In one embodiment, the posture validation server 220 optionally initiates a first transmission 230 by sending an application posture request to the access control server 210. In a second transmission 240, the access control server 210 transmits application posture information to the posture validation server 220. As previously noted, the second transmission 240 may be triggered by the optional application posture request sent in the first transmission 230. In one embodiment, the second transmission 240 may also be triggered by the expiration of a timer to update information and/or receipt of changed information regarding existing policy and/or posture information on the platform being monitored.

In one embodiment, the posture validation server 220 responds with a third transmission 250 of the two-phase commit exchange by sending an application policy decision. In one embodiment, the third transmission 250 includes an application posture token, which may be associated with the application policy information, that governs access to the access control server 210.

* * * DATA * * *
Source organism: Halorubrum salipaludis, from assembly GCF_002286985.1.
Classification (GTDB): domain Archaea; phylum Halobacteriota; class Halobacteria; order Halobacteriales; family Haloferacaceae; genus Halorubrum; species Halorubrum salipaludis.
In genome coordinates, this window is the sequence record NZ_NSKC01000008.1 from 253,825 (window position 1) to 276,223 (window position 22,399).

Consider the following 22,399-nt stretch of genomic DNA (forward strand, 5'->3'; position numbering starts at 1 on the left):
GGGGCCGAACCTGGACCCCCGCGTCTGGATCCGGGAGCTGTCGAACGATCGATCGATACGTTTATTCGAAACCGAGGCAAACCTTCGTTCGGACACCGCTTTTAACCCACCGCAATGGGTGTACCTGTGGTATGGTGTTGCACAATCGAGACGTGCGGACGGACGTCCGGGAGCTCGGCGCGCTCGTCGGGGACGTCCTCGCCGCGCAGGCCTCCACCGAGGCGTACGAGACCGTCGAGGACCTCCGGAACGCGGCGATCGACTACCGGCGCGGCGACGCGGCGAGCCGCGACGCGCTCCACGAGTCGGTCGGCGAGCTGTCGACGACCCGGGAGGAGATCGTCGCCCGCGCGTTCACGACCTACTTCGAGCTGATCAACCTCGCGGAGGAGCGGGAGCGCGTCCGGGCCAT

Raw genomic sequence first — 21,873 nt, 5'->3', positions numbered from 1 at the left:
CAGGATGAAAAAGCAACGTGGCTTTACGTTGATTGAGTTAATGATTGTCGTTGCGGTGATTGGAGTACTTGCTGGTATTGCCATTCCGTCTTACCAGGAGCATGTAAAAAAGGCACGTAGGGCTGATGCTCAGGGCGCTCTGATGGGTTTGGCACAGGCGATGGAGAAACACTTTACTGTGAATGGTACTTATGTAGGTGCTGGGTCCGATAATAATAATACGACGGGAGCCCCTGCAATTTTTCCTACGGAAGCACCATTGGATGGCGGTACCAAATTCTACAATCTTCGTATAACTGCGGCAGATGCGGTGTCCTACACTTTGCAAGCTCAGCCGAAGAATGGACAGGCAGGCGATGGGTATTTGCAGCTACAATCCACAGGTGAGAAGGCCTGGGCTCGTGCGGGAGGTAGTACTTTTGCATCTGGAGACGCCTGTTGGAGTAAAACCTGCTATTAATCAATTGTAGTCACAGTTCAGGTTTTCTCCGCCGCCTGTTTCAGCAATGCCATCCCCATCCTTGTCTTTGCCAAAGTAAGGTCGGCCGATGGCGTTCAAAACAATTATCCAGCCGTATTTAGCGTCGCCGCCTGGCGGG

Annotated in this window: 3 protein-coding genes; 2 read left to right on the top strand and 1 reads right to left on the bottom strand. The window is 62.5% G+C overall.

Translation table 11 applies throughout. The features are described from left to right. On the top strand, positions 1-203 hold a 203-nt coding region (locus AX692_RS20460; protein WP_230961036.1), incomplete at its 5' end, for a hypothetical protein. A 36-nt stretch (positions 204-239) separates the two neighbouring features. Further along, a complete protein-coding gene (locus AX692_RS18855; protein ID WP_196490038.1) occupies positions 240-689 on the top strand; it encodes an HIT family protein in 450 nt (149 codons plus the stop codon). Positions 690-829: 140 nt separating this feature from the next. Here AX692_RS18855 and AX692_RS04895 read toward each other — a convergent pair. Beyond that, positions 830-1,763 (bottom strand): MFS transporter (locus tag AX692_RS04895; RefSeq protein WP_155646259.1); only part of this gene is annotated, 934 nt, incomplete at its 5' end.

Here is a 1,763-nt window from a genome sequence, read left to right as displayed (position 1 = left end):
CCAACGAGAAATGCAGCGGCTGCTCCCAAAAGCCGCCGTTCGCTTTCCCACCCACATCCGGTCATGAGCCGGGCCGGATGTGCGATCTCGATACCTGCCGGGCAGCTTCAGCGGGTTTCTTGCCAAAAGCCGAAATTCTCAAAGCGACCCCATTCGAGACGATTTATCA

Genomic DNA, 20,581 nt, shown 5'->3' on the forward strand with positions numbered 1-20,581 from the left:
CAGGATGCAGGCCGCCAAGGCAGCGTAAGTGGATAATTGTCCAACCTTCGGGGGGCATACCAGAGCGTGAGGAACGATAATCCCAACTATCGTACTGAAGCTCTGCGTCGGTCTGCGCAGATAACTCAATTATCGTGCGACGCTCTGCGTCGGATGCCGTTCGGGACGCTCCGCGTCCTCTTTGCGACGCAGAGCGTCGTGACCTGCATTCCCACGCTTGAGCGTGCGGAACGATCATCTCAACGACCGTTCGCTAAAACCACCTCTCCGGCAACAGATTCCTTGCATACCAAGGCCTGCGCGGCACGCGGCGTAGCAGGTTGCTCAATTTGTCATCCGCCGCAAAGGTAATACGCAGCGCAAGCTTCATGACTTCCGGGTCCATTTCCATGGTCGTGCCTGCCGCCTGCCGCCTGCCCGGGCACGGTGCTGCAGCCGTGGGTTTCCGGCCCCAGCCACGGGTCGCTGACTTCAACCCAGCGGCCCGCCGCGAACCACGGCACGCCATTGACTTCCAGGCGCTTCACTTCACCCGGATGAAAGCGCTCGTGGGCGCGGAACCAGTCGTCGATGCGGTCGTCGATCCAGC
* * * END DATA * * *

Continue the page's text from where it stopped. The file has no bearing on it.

Upon receiving the application posture token, in one embodiment, the access control server 210 initiates a fourth transmission 260 of the exchange to the posture validation server 220 containing a system posture token, which includes policy information. The posture validation server 220 initiates a fifth transmission 270 to the access control server 210 to send signature information, including a signed system policy token and/or a signed application posture token. Upon receipt of the signature information the access control server 210 may send the policy information back to a Policy Enforcement Point (PEP) and/or client.

In another embodiment, the access control server 210 may provide the functionality to sign the overall system policy and verify the posture signature. Signature verification functions may include a wide range of algorithms including at least one of RSA (Rivest Shamir and Adleman), DSA (Digital Signature Algorithm), ECC (Error Correcting Code), DH (Diffie-Hellman), SHA (Secure Hash Algorithm), and AES (Advanced Encryption Standard) for cryptographic signature generation.